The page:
A step by step guide to creating a mini (or large) gallery wall

A step by step guide to creating a mini (or large) gallery wall
If you saw my bedroom makeover post, you'll have seen that I've created a mini gallery wall in the centre of one of our alcoves. It was originally so dull, check out the before shots and you'll see. I needed a way to personalise the space, fast as I'm really impatient when it comes to decorating, and this totally worked and came in way under budget.

I wanted to share with you how simple it is to design something like this. You don't need to be a design guru, you don't need loads of money, and you don't necessarily need to be that handy either. If you can knock a nail into a wall, creating a gallery wall is so doable, and it's a great way to see a room come to life, fast. 

How did I do it? It required minimal amount of planning, which I'll talk you through now. 

A step by step guide to creating a mini (or large) gallery wall

1. Decide where you want a gallery wall feature in your home

Before I did anything else, I had a think about where a gallery wall would look best in my home. I actually chose several places, but I've began by doing this one mini-gallery to get the ball rolling. Spaces that work particularly well are:

- Above sofas, anchoring a large piece of furniture drawing the eye up
- Trickling up stair ways, making use of redundant hallway space for a homely feel
- Above console tables or chests of drawers, to balance a look.

A step by step guide to creating a mini (or large) gallery wall


2. Choose a colour scheme for either the frames or the artwork you're planning to hang

So many "How to create a gallery wall" guides forget to mention this crucial factor. If you want a cohesive look, you need to consider the colours that will occupy the space. 

Take my gallery wall for example. Our bedroom colour scheme is greys, whites and violet shades. I wanted a clean look as opposed to an eclectic vibe, so chose plain white frames to sit on our freshly painted grey wall (Valspar, Summer Grey in case you were wondering).

Think about what your gallery wall is sitting above. If it's large pieces of brown furniture, like a console or a Chesterfield sofa, how can you tie in warm shades for a cohesive look? This could be achieved by mixing and matching gold antique frames or opting for brown frames mixed with several white frames.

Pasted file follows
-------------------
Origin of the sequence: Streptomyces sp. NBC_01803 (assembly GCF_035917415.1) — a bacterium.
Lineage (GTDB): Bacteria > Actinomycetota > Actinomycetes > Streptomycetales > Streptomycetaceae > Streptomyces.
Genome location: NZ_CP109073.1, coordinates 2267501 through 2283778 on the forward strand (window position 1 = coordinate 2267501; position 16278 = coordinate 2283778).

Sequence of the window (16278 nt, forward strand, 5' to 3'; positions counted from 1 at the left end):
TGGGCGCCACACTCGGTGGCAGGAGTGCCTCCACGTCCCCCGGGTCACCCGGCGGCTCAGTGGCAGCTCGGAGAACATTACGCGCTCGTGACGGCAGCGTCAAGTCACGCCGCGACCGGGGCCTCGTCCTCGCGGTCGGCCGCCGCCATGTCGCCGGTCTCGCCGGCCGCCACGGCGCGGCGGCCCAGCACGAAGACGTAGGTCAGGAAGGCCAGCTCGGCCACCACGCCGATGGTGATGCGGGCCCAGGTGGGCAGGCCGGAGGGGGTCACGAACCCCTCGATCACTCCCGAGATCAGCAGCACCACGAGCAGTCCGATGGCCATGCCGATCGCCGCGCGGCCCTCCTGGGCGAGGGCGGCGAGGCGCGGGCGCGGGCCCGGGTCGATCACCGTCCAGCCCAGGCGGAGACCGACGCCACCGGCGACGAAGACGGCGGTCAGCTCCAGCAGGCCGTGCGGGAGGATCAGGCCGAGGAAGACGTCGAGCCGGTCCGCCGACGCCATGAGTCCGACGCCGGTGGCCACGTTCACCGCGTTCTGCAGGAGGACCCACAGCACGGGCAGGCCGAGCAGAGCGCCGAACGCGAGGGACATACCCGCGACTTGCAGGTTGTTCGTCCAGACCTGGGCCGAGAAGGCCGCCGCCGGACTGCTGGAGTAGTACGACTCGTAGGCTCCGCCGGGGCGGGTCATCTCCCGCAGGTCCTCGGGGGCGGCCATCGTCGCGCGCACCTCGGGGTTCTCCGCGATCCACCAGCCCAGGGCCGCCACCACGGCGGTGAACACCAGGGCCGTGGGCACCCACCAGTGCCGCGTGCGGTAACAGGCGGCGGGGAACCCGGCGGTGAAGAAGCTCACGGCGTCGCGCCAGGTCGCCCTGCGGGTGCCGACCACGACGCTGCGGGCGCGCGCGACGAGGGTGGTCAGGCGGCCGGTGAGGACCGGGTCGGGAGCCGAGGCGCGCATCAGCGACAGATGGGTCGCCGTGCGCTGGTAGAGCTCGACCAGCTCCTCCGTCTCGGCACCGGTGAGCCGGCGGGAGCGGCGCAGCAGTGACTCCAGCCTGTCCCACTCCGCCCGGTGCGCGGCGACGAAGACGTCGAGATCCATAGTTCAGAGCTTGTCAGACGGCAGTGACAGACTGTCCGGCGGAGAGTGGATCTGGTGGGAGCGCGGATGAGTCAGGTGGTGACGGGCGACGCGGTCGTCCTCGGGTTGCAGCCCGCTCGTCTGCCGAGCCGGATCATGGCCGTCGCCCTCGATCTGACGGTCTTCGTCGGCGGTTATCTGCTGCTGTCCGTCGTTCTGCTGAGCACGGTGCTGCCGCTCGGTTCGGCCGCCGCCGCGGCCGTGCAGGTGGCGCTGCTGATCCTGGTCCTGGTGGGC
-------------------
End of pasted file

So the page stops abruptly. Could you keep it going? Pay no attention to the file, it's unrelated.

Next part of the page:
A step by step guide to creating a mini (or large) gallery wall

3. Measure the wall area of space you're working with and calculate the number of frames you might need (you can be sloppy with this, anything goes)

Once you've decided on a colour scheme for the frames, think about how many frames you'll need for it to look balanced. If it's a small space like mine, limit yourself to 3 or 4 or do the whole wall. If it's a larger space above a wide piece of furniture, measure the width and height you want your gallery wall to stretch across and make a note of this when you're looking for frames and art. Note, you can always start with 4 pieces and collect art work through the years and also note, that you don't have to have a gallery wall EXACTLY symmetrical. Part of the charm is misplacing objects and frames to form a collection. 

A step by step guide to creating a mini (or large) gallery wall


4. Next, the fun part, choose art / photos you love... and strongly consider any contrasting shapes you can add too

A few things to consider when you're populating your gallery wall:

- what sort of art work will look good with your space? Abstract art suits modern looks, traditional pieces work well in period properties or on textured walls like brick.